A groundswell of grassroots support has amplified calls for the Federal Government to amend its office paper procurement policies, after a lucrative government supply contract was awarded to a Thai supplier earlier this year.
More than 4000 people from the Latrobe Valley have signed up to a petition calling on the government to support Gippsland jobs by buying locally produced Australian made paper, instead of favouring cheap imports.
‘Workers are still concerned that Australian companies continue to lose procurement contracts with Federal Government agencies to overseas suppliers which are putting jobs at risk,” the petition read.
Coming as part of the Construction Forestry Mining and Energy Union’s ‘Let’s spread it around campaign’, the petition has been taken to Canberra by Federal Member for Gippsland Darren Chester, who has supported the campaign since last year.
An entourage of paper industry stakeholders trekked to Canberra last December, in a meeting facilitated by Mr Chester, when it emerged the government was considering new suppliers for the DHS contract, however the push was unsuccessful in preventing the Thai supply deal.
Questions put to the Federal Government regarding the DHS contract were redirected through two separate executive departments, before The Express was advised to address questions to a third department.
In answering general procurement practice questions, a spokesperson for the Department of Finance and Deregulation said the Commonwealth was committed to ensuring Australian suppliers had fair access to the Australian Government marketplace.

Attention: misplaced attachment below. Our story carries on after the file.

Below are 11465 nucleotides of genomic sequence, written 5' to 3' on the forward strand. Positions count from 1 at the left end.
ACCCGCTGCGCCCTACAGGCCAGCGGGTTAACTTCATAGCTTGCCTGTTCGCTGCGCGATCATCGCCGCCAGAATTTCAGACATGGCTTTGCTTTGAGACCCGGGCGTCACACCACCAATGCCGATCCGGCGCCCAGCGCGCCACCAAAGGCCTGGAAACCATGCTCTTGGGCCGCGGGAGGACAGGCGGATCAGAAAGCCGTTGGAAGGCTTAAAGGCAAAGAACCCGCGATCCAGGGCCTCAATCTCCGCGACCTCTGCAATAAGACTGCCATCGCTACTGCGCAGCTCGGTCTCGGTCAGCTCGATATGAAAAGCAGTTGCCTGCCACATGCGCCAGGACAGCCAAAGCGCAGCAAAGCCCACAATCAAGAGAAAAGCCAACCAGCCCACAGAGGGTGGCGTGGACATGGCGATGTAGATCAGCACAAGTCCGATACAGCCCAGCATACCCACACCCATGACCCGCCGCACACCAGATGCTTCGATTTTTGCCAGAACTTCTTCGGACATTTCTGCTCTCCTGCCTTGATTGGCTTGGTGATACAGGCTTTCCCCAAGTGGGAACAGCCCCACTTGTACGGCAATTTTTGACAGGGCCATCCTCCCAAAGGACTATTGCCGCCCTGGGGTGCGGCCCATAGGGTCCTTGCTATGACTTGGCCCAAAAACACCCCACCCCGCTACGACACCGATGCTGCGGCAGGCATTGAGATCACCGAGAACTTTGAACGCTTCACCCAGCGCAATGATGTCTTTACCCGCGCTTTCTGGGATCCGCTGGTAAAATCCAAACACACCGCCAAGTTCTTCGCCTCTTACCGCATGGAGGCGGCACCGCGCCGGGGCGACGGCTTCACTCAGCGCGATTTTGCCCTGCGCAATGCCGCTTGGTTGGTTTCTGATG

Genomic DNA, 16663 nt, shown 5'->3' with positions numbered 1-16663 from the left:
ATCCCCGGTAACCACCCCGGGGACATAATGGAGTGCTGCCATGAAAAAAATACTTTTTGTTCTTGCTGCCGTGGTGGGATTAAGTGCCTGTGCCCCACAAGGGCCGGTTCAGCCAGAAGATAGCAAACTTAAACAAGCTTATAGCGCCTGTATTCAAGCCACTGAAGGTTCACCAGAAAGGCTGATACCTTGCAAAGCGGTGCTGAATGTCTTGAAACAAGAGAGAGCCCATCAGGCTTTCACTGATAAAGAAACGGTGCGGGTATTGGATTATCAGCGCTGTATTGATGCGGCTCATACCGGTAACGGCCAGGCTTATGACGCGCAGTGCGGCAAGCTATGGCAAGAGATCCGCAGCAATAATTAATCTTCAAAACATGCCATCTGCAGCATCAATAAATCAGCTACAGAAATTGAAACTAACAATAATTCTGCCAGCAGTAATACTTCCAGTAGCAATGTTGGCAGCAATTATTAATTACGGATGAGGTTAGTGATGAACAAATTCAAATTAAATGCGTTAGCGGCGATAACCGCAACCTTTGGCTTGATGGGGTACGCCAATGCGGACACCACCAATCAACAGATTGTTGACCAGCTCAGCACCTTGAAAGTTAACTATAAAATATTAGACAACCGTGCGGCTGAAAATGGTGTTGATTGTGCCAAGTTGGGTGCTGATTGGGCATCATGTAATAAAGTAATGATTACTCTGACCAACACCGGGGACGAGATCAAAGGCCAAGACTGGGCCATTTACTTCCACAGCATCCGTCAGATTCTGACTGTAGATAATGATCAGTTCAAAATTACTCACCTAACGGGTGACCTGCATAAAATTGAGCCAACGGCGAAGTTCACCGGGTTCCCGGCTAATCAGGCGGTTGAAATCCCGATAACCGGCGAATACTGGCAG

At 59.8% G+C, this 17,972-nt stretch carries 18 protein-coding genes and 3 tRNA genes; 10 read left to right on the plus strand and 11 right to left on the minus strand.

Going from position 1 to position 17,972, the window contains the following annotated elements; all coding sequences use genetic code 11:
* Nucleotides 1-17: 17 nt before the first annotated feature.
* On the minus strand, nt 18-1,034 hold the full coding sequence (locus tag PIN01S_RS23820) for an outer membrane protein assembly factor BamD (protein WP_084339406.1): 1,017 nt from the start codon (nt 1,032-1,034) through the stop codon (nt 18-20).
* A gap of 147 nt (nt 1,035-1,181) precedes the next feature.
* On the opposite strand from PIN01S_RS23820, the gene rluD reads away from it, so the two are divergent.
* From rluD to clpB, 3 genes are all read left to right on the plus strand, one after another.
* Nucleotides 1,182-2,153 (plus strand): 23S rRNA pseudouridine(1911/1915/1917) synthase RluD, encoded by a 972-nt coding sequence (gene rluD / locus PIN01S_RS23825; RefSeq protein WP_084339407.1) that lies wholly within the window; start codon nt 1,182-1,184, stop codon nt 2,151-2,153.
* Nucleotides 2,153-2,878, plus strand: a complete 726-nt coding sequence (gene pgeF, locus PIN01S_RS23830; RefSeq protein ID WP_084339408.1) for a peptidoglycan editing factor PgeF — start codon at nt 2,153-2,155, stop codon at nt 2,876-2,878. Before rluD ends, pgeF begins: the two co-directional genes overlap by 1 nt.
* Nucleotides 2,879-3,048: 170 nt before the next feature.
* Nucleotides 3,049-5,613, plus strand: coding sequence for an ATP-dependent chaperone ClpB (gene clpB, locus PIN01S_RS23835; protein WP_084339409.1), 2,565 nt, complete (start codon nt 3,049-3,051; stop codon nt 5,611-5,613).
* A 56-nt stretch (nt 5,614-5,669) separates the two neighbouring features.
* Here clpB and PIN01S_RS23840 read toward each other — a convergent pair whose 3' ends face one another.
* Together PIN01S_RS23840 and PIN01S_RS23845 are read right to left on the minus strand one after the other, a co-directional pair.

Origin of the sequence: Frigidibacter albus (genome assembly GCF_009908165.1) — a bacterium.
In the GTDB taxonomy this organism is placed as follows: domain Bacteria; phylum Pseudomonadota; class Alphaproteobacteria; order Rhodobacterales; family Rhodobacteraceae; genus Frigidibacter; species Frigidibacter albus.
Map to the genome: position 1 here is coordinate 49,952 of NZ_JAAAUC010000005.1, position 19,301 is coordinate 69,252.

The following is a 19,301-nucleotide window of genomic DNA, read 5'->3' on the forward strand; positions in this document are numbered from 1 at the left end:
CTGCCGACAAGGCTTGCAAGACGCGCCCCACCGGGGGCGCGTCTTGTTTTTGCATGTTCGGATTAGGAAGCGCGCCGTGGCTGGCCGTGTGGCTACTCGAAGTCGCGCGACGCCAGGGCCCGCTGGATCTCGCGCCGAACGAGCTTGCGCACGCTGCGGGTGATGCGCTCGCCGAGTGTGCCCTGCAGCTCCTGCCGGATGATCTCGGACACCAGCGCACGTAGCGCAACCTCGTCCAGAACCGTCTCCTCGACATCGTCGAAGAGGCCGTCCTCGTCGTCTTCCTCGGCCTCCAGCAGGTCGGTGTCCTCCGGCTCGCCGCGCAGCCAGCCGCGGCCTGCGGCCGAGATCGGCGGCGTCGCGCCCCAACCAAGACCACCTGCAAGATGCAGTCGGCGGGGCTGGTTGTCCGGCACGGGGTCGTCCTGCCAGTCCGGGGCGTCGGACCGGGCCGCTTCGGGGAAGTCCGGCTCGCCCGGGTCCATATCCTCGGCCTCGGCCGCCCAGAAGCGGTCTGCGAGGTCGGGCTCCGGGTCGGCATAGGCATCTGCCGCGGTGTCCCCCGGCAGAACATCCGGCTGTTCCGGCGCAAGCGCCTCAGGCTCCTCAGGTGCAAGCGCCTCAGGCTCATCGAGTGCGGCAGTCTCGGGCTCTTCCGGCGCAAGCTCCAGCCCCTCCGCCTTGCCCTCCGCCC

“The government’s procurement framework promotes effective competition between suppliers that benefits both the government and the broader Australian community,” the spokesperson said, adding “value for money” was the core principal of Commonwealth Procurement Rules.
However staunch community advocate and Morwell resident Dot Kitwood, who signed up to the petition, said the government was ‘white-washing’ the issue, as it was clear they “were robbing our next generation of employment” .
“They say whatever they like but its clear they think they don’t have to honour anyone; Australia used to give Australian’s a fair go but now that work’s being shipped overseas,” Ms Kitwood said.
“A lot of people don’t realise this is what’s going on.”
CFMEU Maryvale secretary Anthony Pavey outlined a number of concerning issues within current procurement policies, including lack of accountability in government’s cost/benefit analyses, and criticised Australia’s “rigid” application of free trade fundamentalism, which he said meant there was “no level playing field for Australian industry”.